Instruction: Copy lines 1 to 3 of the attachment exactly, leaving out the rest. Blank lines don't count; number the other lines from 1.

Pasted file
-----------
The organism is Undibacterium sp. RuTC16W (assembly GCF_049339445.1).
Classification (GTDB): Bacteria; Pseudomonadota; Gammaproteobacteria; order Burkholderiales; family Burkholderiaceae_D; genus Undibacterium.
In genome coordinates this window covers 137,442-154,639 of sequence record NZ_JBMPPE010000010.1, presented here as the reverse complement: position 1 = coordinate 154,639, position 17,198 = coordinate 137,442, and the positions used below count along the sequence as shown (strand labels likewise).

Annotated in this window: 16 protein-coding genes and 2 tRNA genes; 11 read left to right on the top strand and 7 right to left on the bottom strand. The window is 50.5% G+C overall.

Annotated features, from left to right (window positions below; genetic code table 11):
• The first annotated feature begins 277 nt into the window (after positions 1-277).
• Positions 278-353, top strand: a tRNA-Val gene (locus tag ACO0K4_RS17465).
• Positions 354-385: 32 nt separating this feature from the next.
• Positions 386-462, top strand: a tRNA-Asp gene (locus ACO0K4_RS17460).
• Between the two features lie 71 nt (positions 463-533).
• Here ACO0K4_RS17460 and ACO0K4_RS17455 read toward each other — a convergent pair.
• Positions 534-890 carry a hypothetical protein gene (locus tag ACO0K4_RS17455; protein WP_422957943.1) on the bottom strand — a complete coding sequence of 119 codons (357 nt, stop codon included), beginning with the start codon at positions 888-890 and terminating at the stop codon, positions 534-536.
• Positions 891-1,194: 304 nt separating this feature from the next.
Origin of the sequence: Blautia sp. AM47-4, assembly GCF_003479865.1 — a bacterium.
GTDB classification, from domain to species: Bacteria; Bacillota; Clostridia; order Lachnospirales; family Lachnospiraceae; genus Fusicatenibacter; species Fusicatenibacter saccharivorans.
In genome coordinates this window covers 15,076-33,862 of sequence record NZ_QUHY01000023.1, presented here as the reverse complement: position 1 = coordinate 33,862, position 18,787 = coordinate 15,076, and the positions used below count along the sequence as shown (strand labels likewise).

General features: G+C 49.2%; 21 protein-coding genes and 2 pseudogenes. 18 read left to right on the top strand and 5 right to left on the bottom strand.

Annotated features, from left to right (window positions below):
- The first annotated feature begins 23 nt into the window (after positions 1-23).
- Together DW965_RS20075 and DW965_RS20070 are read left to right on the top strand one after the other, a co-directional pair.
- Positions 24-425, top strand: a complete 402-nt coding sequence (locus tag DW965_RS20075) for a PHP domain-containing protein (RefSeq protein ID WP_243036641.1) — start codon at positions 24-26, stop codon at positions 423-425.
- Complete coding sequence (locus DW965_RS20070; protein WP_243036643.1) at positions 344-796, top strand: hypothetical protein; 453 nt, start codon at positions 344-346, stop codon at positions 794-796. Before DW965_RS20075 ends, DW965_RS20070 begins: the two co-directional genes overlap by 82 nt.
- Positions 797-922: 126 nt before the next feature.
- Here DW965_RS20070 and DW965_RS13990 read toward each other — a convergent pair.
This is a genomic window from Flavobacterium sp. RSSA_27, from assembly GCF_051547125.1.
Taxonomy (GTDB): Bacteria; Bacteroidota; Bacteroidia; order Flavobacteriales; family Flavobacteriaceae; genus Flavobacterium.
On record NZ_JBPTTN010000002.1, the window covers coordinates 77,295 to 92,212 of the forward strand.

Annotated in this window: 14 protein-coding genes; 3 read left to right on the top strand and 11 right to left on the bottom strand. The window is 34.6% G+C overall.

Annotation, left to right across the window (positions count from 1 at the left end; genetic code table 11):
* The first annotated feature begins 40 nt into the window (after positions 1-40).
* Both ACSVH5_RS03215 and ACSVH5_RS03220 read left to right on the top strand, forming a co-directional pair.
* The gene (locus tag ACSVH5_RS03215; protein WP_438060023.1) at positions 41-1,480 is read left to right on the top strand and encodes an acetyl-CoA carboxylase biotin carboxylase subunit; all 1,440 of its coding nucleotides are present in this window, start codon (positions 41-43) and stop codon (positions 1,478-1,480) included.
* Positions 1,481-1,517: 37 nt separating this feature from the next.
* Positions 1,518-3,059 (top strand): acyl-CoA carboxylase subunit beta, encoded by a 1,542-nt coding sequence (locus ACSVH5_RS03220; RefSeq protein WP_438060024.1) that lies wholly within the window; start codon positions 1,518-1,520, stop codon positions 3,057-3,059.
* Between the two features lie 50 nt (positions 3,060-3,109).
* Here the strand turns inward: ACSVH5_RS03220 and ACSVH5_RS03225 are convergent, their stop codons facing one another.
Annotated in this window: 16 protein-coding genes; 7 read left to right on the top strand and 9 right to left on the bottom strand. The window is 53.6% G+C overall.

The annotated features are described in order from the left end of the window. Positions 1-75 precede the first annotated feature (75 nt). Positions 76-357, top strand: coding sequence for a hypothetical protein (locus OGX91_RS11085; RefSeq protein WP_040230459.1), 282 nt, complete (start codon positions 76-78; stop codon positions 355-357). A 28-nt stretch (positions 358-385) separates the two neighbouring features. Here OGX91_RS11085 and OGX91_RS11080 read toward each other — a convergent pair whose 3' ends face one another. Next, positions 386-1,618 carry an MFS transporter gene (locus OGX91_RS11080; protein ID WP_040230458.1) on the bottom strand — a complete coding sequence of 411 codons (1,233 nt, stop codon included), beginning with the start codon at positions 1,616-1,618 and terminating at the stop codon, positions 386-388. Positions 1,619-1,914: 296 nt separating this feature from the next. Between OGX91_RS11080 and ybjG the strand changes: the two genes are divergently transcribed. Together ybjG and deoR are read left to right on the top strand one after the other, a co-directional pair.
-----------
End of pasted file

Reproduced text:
The organism is Undibacterium sp. RuTC16W (assembly GCF_049339445.1).
Classification (GTDB): Bacteria; Pseudomonadota; Gammaproteobacteria; order Burkholderiales; family Burkholderiaceae_D; genus Undibacterium.
In genome coordinates this window covers 137,442-154,639 of sequence record NZ_JBMPPE010000010.1, presented here as the reverse complement: position 1 = coordinate 154,639, position 17,198 = coordinate 137,442, and the positions used below count along the sequence as shown (strand labels likewise).